The Marvel universe has been beautifully brought to life, repeatedly. While some adaptations have been more successful than others, Captain America: The First Avenger pleased comic book fans, critics and laymen equally. The homegrown, wholesome as apple pie Americana vibe pulsed throughout the film’s two hour run time. The villain was the clear-cut Hydra, a Nazi-adjacent foe working towards omnipotence, against the earnest and eager ultra-hero, Steve Rogers. The dichotomy was simple, and straightforward. Captain America: The Winter Soldier takes that earnest do-gooder, and gives him a moving target. Though his hyper-moralistic stance is at times far too simplistic and idyllic, the sentiment remains solid and subversive.
We find Capt. Rogers (Chris Evans) attempting to fit nicely into his daily life. An agent of S.H.I.E.L.D., he trains during the day, works when he’s called in, and does his duty to protect his people. Along the way, he absorbs some run of the mill peer pressure to get out of his cocoon, join the living, and give dating a shot. When a S.H.I.E.L.D. ship is taken hostage, Capt. Rogers and Black Widow (Scarlett Johansson) are sent aboard with a team to rescue the hostages, and reclaim their vessel.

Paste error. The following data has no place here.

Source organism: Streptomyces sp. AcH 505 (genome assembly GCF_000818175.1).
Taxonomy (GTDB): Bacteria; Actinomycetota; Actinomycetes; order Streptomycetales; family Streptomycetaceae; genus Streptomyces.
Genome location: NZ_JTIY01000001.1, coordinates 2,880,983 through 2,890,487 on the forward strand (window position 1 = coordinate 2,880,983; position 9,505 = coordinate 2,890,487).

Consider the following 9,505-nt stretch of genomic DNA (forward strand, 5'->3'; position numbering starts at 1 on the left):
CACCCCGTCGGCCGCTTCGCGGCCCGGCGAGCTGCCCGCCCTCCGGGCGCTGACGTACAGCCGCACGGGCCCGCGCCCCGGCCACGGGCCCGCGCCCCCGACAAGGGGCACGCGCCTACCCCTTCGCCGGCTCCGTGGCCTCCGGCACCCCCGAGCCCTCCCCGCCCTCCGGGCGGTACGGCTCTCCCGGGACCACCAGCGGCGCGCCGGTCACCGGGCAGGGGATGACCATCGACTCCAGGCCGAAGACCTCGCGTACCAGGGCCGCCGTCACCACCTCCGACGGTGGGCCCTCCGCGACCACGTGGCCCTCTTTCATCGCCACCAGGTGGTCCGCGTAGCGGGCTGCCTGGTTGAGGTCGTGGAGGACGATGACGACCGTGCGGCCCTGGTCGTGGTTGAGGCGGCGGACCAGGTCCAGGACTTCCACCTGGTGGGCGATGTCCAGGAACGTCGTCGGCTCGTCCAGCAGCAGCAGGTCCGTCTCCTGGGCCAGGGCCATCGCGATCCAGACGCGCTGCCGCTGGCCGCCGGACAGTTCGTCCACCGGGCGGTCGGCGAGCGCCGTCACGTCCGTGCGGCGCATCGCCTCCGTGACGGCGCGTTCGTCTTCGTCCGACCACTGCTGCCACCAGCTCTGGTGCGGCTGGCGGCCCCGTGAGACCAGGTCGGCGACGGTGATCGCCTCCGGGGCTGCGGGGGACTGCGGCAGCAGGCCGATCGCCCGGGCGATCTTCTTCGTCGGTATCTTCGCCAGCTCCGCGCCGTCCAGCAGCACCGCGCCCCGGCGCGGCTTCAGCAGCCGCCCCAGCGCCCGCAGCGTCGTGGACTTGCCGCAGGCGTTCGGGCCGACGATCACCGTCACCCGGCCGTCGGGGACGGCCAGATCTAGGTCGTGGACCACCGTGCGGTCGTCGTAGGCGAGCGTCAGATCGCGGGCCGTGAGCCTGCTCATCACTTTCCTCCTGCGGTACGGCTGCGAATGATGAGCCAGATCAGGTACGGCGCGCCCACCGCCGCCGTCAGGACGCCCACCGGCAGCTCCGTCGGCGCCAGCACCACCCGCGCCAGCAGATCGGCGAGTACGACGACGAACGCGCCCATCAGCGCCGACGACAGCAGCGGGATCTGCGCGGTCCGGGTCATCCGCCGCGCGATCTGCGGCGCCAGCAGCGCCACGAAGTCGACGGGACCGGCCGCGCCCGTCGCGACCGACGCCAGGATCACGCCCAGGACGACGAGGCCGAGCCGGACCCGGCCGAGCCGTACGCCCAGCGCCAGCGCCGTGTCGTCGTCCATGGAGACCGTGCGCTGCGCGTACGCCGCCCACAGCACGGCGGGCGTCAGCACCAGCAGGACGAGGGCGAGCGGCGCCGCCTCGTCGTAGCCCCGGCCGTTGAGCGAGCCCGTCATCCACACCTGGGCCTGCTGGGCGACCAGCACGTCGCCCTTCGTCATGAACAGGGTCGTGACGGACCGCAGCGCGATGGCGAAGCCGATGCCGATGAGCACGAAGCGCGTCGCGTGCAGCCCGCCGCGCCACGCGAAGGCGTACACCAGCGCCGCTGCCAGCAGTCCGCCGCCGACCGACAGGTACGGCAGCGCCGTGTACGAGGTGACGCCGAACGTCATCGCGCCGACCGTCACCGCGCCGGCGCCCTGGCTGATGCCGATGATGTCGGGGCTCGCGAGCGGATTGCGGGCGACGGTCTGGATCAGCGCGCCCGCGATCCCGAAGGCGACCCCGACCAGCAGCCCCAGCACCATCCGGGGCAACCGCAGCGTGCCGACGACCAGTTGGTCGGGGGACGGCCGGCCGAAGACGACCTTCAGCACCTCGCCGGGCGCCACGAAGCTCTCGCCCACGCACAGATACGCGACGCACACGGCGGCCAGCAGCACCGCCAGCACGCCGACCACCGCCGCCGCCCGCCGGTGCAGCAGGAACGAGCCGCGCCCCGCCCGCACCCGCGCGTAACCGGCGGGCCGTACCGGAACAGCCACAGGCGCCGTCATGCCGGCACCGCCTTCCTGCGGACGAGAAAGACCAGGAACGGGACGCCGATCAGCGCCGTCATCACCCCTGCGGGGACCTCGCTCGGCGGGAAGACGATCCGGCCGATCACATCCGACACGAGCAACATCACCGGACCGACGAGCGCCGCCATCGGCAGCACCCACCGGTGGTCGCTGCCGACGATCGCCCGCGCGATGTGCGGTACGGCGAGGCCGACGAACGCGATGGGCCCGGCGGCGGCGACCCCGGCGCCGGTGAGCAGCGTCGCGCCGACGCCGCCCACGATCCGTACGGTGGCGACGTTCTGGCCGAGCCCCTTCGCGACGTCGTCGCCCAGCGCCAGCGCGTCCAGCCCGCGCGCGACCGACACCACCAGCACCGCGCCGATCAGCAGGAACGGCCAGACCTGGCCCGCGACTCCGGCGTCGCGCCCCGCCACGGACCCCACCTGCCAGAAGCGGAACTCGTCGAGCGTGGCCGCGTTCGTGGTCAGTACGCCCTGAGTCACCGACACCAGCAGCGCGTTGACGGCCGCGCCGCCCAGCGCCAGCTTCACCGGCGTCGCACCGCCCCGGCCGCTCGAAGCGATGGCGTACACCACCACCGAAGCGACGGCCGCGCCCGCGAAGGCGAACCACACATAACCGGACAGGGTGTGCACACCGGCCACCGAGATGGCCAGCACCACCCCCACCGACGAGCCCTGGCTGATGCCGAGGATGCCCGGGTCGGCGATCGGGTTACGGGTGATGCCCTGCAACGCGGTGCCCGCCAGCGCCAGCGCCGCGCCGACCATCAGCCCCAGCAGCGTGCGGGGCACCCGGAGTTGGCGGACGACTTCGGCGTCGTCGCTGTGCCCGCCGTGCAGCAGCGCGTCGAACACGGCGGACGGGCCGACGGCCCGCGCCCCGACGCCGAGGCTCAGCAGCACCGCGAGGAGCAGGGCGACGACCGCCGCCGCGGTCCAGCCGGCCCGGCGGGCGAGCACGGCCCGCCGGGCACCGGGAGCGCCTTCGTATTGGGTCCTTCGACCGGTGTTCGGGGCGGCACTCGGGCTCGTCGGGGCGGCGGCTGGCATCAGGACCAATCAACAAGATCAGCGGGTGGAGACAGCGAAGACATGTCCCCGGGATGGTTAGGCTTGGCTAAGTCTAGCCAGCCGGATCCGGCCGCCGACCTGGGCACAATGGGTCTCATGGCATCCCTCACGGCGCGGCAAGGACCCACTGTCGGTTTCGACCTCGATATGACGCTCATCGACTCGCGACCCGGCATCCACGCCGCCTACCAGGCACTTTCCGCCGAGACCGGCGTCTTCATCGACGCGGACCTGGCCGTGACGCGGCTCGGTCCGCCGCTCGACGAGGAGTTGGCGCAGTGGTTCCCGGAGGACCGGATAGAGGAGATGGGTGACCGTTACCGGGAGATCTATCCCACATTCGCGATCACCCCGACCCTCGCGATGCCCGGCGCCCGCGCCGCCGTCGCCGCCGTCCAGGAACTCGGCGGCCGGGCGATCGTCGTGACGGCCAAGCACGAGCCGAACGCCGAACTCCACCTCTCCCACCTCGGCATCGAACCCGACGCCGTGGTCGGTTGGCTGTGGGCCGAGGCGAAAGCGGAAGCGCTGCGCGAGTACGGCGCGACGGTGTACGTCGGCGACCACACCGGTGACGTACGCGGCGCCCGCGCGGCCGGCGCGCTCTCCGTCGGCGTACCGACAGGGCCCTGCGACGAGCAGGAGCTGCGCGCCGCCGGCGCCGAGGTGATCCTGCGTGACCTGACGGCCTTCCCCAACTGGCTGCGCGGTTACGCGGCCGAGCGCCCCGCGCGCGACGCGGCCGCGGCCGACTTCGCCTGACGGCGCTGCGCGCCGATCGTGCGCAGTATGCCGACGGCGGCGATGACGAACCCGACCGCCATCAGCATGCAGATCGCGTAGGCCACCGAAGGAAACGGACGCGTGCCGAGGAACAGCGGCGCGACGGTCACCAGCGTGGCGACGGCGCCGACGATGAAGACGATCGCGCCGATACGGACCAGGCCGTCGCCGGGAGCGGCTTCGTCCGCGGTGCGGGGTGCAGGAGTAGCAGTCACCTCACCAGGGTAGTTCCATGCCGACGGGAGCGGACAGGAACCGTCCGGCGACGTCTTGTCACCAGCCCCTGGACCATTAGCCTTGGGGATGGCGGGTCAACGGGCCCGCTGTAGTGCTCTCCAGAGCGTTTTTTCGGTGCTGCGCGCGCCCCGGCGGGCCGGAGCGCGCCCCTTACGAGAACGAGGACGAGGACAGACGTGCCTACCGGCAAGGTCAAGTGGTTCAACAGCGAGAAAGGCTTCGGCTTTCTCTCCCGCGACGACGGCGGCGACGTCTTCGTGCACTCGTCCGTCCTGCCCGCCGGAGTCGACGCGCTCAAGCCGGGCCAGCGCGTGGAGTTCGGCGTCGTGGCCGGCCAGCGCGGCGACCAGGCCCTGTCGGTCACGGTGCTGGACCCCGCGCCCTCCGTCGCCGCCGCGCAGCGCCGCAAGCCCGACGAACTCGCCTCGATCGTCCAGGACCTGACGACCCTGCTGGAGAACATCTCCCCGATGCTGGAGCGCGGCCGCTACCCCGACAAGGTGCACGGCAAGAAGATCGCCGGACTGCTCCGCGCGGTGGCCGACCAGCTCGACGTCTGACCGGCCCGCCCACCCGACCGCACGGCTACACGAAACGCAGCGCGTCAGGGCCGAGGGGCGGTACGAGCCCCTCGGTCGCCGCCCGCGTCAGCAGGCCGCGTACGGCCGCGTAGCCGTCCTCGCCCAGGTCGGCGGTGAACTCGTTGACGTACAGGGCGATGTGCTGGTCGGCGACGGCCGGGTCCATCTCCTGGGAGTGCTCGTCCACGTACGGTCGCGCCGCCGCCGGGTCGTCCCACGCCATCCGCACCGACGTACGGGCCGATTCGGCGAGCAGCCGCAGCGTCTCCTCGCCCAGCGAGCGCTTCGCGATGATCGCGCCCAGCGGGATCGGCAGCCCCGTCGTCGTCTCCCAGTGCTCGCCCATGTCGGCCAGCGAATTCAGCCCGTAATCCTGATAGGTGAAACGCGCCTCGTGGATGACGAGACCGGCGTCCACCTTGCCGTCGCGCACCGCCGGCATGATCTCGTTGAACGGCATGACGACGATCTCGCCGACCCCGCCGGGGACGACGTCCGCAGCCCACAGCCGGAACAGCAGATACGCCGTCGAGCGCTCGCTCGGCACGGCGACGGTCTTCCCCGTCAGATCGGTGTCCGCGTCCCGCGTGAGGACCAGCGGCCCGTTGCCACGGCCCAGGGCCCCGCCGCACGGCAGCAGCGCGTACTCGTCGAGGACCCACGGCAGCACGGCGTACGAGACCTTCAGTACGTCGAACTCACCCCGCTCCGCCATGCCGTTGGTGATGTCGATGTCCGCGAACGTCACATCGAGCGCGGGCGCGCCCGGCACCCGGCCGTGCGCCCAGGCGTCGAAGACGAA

However, when Rogers discovers the Widow is on a separate set of orders, ultimately compromising the principle directive, he begins to question not only S.H.I.E.L.D.’s, but Nick Fury’s (Samuel L Jackson) motives as well. Confronting Fury as to his lack of trust in others, the onus is then put on the Captain to learn that universal trust isn’t always the best course of action. Sometimes those we place our deepest faith in are those with the most nefarious intentions.
Enter Alexander Pierce (Robert Redford), Fury’s boss, and the film’s newest prominent character. With Redford’s past participation in films like Three Days of the Condor and All the Presidents Men, his role in the film as resident turncoat comes as little surprise. For those unfamiliar with the comics, however, the depth of this treachery is shocking. We’re left with a sinking sensation of distrust, as NSA-level surveillance and military force merge to form a subversive nemesis.